Johanan and the captains being strongly bent upon going into Egypt,
either their affections or politics advising them to take that course,
they had a great desire that God should direct them to do so too like
Balaam, who, when he was determined to go and curse Israel, asked God
leave. Here is,
I. The fair bargain that was made between Jeremiah and them about
consulting God in this matter,
II. The message at large which God sent them, in answer to their
enquiry, in which,
1. They are commanded and encouraged to continue in the land of Judah,
and assured that if they did so it should be well with them,
2. They are forbidden to go to Egypt, and are plainly told that if
they did it would be their ruin,
3. They are charged with dissimulation in their asking what God's will
was in this matter and disobedience when they were told what it was;
and sentence is accordingly passed upon them,
|Jeremiah Agrees to Consult God.
||B. C. 588.|
1 Then all the captains of the forces, and Johanan the son of
Kareah, and Jezaniah the son of Hoshaiah, and all the people from
the least even unto the greatest, came near,
2 And said unto Jeremiah the prophet, Let, we beseech thee, our
supplication be accepted before thee, and pray for us unto the
LORD thy God, even for all this remnant; (for we are left but
a few of many, as thine eyes do behold us:)
3 That the LORD thy God may shew us the way wherein we may
walk, and the thing that we may do.
4 Then Jeremiah the prophet said unto them, I have heard you;
behold, I will pray unto the LORD your God according to your
words; and it shall come to pass, that whatsoever thing the
LORD shall answer you, I will declare it unto you; I will keep
nothing back from you.
5 Then they said to Jeremiah, The LORD be a true and faithful
witness between us, if we do not even according to all things for
the which the LORD thy God shall send thee to us.
6 Whether it be good, or whether it be evil, we will obey
the voice of the LORD our God, to whom we send thee; that it may
be well with us, when we obey the voice of the LORD our God.
We have reason to wonder how Jeremiah the prophet escaped the sword of
Ishmael; it seems he did escape, and it was not the first time that the
Lord hid him. It is strange also that in these violent turns he was not
consulted before now, and his advice asked and taken. But it should
seem as if they knew not that a prophet was among them. Though this
people were as brands plucked out of the fire, yet have they not
returned to the Lord. This people has a revolting and a
rebellious heart; and contempt of God and his providence, God and
his prophets, is still the sin that most easily besets them. But
now at length, to serve a turn, Jeremiah is sought out, and all the
captains, Johanan himself not excepted, with all the people from
the least to the greatest, make him a visit; they came near
which intimates that hitherto they had kept at a distance from the
prophet and had been shy of him. Now here,
I. They desire him by prayer to ask direction from God what they should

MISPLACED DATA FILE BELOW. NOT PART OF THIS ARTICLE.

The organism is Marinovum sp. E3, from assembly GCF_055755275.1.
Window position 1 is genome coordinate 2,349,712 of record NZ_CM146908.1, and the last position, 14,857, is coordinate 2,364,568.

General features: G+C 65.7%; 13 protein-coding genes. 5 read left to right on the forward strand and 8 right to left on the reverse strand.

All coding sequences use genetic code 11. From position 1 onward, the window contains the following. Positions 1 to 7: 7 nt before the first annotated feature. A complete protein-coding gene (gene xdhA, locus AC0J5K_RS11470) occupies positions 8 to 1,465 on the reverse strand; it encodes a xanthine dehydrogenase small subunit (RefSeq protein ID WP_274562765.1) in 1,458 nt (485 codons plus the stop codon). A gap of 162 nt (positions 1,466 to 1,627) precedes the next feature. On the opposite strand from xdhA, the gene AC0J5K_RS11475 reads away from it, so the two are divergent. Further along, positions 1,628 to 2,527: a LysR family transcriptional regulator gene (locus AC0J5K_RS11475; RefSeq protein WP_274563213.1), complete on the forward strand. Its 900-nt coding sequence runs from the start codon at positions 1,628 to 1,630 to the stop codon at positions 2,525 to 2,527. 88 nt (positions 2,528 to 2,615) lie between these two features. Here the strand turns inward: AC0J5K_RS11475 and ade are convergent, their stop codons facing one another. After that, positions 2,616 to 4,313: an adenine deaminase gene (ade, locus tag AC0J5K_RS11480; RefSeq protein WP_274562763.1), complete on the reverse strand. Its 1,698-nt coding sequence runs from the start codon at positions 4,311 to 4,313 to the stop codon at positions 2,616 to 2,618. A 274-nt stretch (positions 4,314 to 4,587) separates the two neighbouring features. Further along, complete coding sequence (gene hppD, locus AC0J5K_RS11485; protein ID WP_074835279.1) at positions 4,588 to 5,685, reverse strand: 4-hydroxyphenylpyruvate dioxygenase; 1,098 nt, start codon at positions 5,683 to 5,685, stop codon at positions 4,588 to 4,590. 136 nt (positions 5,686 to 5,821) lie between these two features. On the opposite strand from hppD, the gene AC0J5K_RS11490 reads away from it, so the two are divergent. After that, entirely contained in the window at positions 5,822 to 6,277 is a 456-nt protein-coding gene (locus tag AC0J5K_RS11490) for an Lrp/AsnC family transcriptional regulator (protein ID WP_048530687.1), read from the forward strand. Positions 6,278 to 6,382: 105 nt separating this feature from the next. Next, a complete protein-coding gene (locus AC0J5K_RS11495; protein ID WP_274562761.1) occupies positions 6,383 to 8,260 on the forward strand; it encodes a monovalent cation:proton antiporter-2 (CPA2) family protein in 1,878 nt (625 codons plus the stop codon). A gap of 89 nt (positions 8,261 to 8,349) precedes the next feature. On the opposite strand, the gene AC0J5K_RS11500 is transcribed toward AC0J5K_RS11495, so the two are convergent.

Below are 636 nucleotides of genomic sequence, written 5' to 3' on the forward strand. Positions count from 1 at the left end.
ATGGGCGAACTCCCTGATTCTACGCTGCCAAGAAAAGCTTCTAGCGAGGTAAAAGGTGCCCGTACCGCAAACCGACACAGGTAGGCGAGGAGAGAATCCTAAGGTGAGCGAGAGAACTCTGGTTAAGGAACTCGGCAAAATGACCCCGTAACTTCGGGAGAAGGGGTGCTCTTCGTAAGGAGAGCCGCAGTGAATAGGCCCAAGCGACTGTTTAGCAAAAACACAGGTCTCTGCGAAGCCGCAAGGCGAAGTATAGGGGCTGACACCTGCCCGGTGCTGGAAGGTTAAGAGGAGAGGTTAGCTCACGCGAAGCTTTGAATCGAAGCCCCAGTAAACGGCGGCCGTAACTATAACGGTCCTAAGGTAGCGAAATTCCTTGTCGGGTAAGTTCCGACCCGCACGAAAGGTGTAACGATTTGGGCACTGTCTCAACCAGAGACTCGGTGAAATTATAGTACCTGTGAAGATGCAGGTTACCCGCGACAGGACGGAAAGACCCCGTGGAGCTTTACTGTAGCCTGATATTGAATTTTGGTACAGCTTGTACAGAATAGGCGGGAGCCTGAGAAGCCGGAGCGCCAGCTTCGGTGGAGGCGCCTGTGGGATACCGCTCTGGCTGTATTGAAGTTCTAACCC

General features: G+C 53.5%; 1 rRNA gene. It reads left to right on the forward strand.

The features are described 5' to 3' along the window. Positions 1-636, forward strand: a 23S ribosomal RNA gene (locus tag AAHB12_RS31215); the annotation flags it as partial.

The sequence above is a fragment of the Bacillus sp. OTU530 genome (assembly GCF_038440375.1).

do in the present critical juncture,
They express themselves wonderfully well.
1. With great respect to the prophet. Though he was poor and low, and
under their command, yet they apply to him with humility and
submissiveness, as petitioners for his assistance, which yet they
intimate their own unworthiness of: Let, we beseech thee, our
supplication be accepted before thee. They compliment him thus in
hopes to persuade him to say as they would have him say.
2. With a great opinion of his interest in heaven: "Pray for us,
who know not how to pray for ourselves. Pray to the Lord thy
God, for we are unworthy to call him ours, nor have we reason to
expect any favour from him."
3. With a great sense of their need of divine direction. They speak of
themselves as objects of compassion: "We are but a remnant, but a
few of many; how easily will such a remnant be swallowed up, and
yet it is a pity that it should. Thy eyes see what distress we
are in, what a plunge we are at; if thou canst do any thing, help us."
4. With desire of divine direction: "Let the Lord thy God take
this ruin into his thoughts and under his hand, and show us the way
wherein we may walk and may expect to have his presence with us,
and the thing that we may do, the course we may take for our own
safety." Note, In every difficult doubtful case our eye must be up to
God for direction. They then might expect to be directed by a spirit
of prophecy, which has now ceased; but we may still in faith pray
to be guided by a spirit of wisdom in our hearts and the hints
II. Jeremiah faithfully promises them to pray for direction for them,
and, whatever message God should send to them by him, he would deliver
it to them just as he received it without adding, altering, or
Ministers may hence learn,
1. Conscientiously to pray for those who desire their prayers: I
will pray for you according to your words. Though they had slighted
him, yet, like Samuel when he was slighted, he will not sin against
the Lord in ceasing to pray for them,
1 Samuel 12:23.
2. Conscientiously to advise those who desire their advice as near as